there's just one massive problem with this system it has windows 7 home premium by default which only supports 16Gb of RAM whereas professional and ultimate support upto 192Gb after spending all that money it's a bit silly to give you more RAM than the PC can physically use

xaltu

March 4, 2010, 12:12 pm

The one thing that I would like to see is the actual decibel (dB) rating for PCs. I often read reviews that refer to noise but if mentioned it is either quiet or noisy. Although this gives a general indication it can not be used to compare two systems. Personally I would be willing to pay more for a PC that does what is asked for whilst being quiet in the process. To me PC noise and quality sound system do not go together.

TechVegan

March 4, 2010, 2:49 pm

@Jay:


You're right of course, slight error on our part - though in fact the initial spec did list Win 7 Premium, all versions are delivered with Win 7 Professional (as was our test sample).





@xaltu:


We'll look into it. And I couldn't agree more, any PC above £2000 should ideally be whisper-quiet (and we can but dream that one day, ALL PCs will be whisper-quiet).

Initialised

March 4, 2010, 5:08 pm

Thanks for the review, I did the OC and tuning on this PC. Yeah, value is a bit poor with the current price of 4GB DDR3 sticks and yes it is overkill. Unfortaunately Intels ever receding release date for the Gulftown 6-Core CPU meant we couldn't go one better.





On the noise front, any systems from now onwards should be getting the i7 930 CPU which tends to run a little cooler than the 920 at high CPU clocks. I did a system in an Antec 1200 for a customer recently where the intake and radiator fans were all replaced with 'silent' red LED fans and we used a water cooled 5870 with only 3.8GHz on the CPU. This system was quieter than the review system here but there is always going to be a delicate balancing act of the overclockers trinity of performance, noise and heat in a system at this performance level. Turning the fans down to watch a Blu-Ray would be very unlikely to cause stability problems since most of the work is done by the GPU.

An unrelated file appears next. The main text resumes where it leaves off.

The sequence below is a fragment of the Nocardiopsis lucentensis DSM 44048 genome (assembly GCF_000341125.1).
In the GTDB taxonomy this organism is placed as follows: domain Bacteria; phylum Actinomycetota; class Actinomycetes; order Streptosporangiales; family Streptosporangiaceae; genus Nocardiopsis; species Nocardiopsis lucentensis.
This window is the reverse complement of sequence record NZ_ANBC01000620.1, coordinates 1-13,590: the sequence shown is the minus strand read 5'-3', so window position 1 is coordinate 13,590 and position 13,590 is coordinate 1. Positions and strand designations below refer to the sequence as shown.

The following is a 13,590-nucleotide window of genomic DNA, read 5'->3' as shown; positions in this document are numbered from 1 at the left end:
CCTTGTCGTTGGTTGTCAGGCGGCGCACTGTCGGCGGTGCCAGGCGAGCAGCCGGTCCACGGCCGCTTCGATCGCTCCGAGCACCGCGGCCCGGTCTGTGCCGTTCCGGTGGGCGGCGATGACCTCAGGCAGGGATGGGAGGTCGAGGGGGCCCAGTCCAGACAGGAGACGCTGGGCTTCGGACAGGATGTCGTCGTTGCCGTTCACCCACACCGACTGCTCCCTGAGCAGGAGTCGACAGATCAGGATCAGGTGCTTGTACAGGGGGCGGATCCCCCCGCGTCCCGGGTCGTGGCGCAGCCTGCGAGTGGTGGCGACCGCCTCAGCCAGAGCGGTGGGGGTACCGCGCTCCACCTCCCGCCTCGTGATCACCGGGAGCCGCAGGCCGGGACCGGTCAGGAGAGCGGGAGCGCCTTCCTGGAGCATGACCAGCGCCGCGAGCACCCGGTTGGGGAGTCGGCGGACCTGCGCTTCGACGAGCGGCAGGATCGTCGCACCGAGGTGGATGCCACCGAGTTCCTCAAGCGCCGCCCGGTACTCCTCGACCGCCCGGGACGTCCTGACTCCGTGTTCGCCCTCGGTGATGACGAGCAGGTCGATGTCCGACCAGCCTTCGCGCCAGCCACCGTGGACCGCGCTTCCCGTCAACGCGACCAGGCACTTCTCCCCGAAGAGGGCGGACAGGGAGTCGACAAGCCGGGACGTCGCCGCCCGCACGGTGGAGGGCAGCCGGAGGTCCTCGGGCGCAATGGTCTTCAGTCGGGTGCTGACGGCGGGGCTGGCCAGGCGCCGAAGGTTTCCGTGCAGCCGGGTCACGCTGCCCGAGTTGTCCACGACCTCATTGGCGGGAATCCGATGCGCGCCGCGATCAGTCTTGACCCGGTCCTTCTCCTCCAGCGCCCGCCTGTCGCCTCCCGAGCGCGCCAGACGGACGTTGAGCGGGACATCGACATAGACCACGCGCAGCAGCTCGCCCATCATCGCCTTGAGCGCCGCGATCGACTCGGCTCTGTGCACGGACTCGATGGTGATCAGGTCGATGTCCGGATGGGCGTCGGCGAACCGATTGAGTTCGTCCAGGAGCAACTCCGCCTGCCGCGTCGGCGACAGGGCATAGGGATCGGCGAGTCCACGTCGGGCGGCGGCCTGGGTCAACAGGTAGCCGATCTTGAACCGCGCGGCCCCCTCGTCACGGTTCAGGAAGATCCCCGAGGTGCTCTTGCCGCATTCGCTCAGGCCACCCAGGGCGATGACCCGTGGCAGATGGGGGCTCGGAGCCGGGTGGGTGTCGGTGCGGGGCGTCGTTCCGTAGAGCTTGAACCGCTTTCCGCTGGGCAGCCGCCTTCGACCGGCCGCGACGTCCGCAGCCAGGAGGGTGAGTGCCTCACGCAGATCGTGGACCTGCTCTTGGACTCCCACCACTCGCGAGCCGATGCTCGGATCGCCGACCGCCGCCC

www.cyberpowersystem.co.uk

betelgeus

March 5, 2010, 2:18 am

im sure if they dropped it down to 3.8ghz you could make it much quieter.


24gb that IS bizzare i still think 6gb is overkill.i wonder if you could use the ram as a hdd for windows .





nice system tho,i wouldnt say no to it.trouble is games on pc are become consolized? even with max quality and resolutions a lowly £100 gpu can run them with ease.maybe this will be a system for crysis 2.





hey initialised how about one for a competition?.

smc8788

March 5, 2010, 5:20 am

@betelgeus - I agree all that RAM is crying out to be used as a RAM disk, but you wouldn't be able to use it for a Windows install since it would require a constant power source (i.e. you would have to reinstall Windows every time you restarted the PC).

Jay4d0

March 5, 2010, 6:45 am

@Ardjuna: cool, good to know though I guess if you're spending this much cash on a top end rig you would likely spend a few quid more and plump for ultimate if only for the factor of having 'top' everything

Keithe6e

March 5, 2010, 3:01 pm

One of the advantages of water cooling is to make PC's quieter, but in this case they have just used it to overclock the CPU. Maybe with some more modifications, eg. water cool the northbridge/southbridge/memory/GPU etc, this could be made to be a lot quieter. Also it's possible to make PC's quieter with sound proofing foam, but of course you would loose the pretty lights into the case. :)